Current Lockdown Is Ageist (Against The Young)

Written by Alberto Giubilini

Oxford Uehiro Centre for Practical Ethics and Wellcome Centre for Ethics and Humanities

University of Oxford

 

Former UK supreme court justice and historian Lord Jonathan Sumption recently made the following claim:

“I don’t accept that all lives are of equal value. My children’s and my grandchildren’s life is worth much more than mine because they’ve got a lot more of it ahead. The whole concept of quality life years ahead is absolutely fundamental if one’s going to look at the value of these things.”

This wasn’t very well received, to say the least. Experts were quickly recruited by the press to rebut his claims. Headlines were made to convey people’s outrage at the idea that we can put a value on human life, and what is worse, different values on different human lives (which, by the way, is precisely what the NHS regularly does whenever it decides whom to put on a ventilator when there are not enough ventilators for everyone, or when it decides not provide life-saving treatments that cost more than £ 30k per quality-adjusted-life-year). Continue reading

This Machine Kills Viruses

Written by Stephen Rainey

If we had a machine that could eradicate coronavirus at the press of a button, there would likely be a queue to do the honours. Rather than having such a device, we have a science-policy interface, and a general context of democratic legitimacy. This isn’t a push-button, but a complex of socio-political liberties and privations. We can’t push the button, but we can learn how to use the technology we do have – by collectively following policies like staying inside, wearing masks outside, and keeping distance from others.

Because of the coronavirus pandemic a novel form of this scientific research, technological application, and influence or control of nature (including humans) is emerging. In this case, the application is public policy, as based on multitudes of scientific advice. That over which control is sought is twofold: the virus, and people. Control of the virus is not really possible without some control over the people. Likewise, control of the people becomes harder where the virus is not controlled. Public trust in tough policies wanes if there is no end in sight, or no clear rationale in place. Continue reading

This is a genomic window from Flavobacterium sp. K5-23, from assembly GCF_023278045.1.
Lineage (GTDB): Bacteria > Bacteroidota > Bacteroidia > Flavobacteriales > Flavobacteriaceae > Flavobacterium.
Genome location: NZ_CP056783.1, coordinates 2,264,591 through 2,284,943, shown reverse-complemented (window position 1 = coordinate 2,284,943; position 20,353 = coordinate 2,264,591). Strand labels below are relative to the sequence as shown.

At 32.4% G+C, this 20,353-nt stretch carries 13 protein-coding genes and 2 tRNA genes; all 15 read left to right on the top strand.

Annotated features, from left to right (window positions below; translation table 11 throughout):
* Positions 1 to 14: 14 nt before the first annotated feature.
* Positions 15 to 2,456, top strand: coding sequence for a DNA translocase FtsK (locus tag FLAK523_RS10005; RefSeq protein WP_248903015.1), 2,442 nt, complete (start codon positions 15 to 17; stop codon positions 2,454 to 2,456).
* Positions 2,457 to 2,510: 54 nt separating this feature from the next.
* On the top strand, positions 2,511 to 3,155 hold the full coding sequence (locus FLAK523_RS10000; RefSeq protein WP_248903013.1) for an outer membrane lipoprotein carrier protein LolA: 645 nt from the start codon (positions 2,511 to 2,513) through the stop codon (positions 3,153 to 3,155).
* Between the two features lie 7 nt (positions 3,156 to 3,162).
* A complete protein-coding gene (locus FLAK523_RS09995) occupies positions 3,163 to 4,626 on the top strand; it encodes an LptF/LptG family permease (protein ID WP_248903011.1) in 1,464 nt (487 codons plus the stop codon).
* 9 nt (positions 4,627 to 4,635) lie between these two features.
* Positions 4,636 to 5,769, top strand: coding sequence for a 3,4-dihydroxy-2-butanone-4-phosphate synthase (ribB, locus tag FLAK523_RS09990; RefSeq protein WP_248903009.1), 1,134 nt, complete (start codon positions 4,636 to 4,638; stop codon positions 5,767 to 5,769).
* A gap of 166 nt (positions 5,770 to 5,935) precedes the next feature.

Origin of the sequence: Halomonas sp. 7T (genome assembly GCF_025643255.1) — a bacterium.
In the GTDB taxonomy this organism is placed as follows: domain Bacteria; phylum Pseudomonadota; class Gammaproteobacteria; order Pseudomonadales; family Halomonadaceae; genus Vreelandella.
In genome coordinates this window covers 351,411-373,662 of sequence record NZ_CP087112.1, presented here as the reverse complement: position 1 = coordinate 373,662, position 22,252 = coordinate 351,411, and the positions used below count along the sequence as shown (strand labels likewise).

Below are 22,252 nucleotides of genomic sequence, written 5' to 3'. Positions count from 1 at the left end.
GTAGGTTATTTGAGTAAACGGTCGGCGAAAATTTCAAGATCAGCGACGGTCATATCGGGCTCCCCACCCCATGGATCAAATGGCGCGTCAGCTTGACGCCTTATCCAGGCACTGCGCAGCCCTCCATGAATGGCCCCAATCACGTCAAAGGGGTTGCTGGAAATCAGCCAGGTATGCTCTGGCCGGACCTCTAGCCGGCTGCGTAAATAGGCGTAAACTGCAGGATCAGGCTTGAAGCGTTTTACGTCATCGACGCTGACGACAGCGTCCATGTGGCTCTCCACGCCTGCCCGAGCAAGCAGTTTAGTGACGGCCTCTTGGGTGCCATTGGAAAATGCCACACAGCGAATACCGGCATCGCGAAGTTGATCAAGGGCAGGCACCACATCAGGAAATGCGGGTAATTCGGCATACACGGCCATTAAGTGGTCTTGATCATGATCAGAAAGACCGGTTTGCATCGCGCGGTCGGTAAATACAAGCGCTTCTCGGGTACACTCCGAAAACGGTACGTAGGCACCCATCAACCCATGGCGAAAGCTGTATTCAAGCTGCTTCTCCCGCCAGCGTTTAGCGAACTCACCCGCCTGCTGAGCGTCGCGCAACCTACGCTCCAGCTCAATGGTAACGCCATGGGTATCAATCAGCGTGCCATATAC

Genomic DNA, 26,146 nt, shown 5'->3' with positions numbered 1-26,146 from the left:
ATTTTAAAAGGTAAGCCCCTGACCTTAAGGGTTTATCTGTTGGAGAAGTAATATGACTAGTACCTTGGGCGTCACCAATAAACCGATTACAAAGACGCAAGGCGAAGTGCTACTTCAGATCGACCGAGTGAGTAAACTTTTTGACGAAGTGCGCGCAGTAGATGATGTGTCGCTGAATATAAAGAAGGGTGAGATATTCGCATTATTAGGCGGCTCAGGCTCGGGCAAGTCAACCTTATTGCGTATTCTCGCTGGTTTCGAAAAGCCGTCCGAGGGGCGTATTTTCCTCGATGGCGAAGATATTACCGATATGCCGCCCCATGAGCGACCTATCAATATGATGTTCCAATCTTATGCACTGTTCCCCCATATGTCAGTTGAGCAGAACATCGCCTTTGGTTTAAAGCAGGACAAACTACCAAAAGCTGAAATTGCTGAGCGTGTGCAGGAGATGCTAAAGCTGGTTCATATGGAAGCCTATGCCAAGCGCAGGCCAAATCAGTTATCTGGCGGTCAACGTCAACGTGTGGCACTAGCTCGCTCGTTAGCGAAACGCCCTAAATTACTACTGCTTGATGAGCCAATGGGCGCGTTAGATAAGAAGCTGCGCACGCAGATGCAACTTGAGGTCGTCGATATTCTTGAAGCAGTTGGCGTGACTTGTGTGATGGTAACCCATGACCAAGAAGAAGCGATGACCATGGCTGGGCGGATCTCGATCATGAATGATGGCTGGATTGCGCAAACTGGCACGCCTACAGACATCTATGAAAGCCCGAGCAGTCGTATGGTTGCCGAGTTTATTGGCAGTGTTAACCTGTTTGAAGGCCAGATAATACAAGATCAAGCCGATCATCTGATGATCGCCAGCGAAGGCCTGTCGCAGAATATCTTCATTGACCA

Cross post: Pandemic Ethics: Should COVID-19 Vaccines Be mandatory? Two Experts Discuss

Written by Alberto Giubilini (Oxford Uehiro Centre for Practical Ethics and WEH, University of Oxford )

Vageesh Jaini (University College London)

(Cross posted with the Conversation)

 

To be properly protective, COVID-19 vaccines need to be given to most people worldwide. Only through widespread vaccination will we reach herd immunity – where enough people are immune to stop the disease from spreading freely. To achieve this, some have suggested vaccines should be made compulsory, though the UK government has ruled this out. But with high rates of COVID-19 vaccine hesitancy in the UK and elsewhere, is this the right call? Here, two experts to make the case for and against mandatory COVID-19 vaccines.

 

Alberto Giubilini, Senior Research Fellow, Oxford Uehiro Centre for Practical Ethics, University of Oxford

COVID-19 vaccination should be mandatory – at least for certain groups. This means there would be penalties for failure to vaccinate, such as fines or limitations on freedom of movement.

The less burdensome it is for an individual to do something that prevents harm to others, and the greater the harm prevented, the stronger the ethical reason for mandating it.
Continue reading